• Don't lean too far towards the self-effacing tone in your application essay and don't go too far into bragging territory either. The key in a college application essay is detail your past academic, work and overall life experiences as things you're bringing to the table. These are experiences that shaped the person writing the essay and you don't want to pooh pooh them. Neither do you want to build them up in epic proportion. Every experience you include in your college application essay should be there for a reason. Be sure to write about your experiences and also how they have shaped the person you are now so that the college admissions staff can get the true picture of you as an individual.
  • Don't use humor in your college application essay. Although it might be fun or easier to write using humor, you don't know who is reading your essay. If you make a joke about Australians (for example), how do you know the person reading your essay won't be Australian, or be married to an Australians, or really love Australian movies? You don't. It is safest, therefore, to avoid humor in your college essay as a way to avoid alienating your readers.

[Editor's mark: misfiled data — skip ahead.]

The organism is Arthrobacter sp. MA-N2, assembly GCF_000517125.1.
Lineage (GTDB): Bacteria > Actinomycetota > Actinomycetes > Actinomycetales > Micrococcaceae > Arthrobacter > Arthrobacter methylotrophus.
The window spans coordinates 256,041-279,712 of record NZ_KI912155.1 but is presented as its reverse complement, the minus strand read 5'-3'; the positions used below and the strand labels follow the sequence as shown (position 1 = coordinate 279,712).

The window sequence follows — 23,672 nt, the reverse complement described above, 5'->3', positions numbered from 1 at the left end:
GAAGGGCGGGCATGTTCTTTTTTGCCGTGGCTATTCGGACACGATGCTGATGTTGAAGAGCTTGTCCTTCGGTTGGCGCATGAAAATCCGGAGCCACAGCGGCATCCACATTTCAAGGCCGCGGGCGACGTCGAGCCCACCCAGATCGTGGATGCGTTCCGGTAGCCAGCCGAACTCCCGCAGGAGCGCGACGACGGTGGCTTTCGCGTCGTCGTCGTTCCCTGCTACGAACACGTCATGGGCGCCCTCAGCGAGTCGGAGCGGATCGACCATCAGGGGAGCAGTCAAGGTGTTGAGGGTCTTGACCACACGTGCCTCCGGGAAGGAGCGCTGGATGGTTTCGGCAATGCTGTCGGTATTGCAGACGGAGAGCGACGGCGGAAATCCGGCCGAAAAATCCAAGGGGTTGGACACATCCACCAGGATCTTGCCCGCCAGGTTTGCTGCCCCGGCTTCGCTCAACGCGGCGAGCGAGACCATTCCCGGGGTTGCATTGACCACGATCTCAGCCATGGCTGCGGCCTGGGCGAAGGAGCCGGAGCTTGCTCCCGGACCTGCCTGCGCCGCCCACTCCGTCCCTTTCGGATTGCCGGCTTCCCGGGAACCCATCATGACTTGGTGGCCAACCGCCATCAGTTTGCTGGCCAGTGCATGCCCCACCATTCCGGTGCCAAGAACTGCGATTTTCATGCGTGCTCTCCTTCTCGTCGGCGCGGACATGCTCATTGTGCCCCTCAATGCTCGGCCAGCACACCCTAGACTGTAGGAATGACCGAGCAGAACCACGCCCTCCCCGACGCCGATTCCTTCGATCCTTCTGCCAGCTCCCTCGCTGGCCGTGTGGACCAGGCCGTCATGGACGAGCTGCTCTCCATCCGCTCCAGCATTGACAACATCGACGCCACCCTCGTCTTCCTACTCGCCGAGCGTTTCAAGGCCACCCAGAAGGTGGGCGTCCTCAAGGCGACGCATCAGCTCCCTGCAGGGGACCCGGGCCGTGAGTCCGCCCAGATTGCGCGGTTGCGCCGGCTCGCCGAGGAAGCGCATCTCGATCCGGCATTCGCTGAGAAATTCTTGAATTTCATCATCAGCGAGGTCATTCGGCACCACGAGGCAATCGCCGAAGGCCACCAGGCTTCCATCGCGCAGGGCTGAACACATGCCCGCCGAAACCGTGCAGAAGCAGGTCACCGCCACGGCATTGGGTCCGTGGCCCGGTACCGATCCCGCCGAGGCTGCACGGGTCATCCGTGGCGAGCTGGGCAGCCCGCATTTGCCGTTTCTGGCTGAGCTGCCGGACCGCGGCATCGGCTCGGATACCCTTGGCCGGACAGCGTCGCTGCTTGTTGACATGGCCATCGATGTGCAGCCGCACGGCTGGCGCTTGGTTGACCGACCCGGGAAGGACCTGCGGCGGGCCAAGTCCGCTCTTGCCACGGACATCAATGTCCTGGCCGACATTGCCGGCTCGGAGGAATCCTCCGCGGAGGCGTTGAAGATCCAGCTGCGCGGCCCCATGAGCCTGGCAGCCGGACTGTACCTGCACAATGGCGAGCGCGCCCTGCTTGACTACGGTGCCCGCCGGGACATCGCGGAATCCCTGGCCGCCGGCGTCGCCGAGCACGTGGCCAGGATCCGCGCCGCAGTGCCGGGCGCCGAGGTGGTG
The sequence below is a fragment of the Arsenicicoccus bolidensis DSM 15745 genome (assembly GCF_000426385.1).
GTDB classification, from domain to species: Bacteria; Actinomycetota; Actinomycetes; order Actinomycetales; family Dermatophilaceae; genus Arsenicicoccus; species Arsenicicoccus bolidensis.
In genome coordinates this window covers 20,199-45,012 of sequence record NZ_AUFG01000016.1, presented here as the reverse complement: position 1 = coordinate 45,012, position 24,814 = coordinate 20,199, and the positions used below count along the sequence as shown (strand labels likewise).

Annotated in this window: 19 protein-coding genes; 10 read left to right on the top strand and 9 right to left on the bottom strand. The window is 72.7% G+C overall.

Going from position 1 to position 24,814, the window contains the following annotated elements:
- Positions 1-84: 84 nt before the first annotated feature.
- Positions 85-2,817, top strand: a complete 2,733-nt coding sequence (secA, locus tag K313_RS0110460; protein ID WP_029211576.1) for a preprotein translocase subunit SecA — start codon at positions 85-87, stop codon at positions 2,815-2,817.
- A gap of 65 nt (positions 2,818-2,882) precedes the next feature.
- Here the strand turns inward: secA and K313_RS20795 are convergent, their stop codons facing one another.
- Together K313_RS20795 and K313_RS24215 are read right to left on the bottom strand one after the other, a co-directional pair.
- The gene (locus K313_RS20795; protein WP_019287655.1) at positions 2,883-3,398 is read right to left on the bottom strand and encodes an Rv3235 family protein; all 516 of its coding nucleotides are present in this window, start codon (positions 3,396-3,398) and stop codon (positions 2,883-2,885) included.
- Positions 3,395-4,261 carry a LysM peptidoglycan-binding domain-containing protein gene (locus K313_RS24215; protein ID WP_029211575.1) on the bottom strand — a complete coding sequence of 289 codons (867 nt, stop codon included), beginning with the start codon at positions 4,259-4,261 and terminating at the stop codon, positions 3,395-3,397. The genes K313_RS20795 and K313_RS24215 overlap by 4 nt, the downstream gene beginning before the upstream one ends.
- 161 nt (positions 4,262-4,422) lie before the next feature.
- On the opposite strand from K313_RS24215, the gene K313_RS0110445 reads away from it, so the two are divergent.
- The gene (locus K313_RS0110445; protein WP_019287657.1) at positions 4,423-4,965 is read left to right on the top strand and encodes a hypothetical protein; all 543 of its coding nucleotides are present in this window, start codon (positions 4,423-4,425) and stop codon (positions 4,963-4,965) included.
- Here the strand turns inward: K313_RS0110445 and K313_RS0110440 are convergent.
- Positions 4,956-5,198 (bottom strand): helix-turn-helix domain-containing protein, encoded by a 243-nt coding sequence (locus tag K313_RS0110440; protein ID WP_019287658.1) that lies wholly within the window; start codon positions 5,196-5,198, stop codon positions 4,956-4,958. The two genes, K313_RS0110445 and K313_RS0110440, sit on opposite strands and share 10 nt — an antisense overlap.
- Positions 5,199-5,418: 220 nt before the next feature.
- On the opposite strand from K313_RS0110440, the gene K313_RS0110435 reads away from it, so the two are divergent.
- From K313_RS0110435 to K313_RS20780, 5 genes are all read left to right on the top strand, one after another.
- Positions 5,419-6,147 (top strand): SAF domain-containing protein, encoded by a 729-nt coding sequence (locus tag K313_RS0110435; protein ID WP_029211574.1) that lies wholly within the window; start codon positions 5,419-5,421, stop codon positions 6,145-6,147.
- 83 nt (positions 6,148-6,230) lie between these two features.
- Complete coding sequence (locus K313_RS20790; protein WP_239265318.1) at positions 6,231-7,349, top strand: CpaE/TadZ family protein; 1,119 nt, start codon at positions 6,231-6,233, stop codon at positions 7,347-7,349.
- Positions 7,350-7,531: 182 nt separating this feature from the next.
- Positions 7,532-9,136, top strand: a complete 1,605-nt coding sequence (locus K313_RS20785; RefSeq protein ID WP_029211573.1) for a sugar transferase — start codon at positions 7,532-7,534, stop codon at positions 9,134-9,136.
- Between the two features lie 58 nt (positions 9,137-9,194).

• Don't use passive sentence construction in your college application essay. When you use the passive voice in your writing, you sound static because it sounds like something is being done to someone or something rather than someone doing the something. For example, I can tell you that "passive sentence construction should be avoided" instead of writing "avoid passive sentence construction" but the first example is too wordy and sounds a bit vague without a subject doing something in the phrase. The second example has an implied subject seemingly carrying out an action by avoiding it: "(You) avoid passive sentence construction"; and it says the same thing as the first example with fewer words.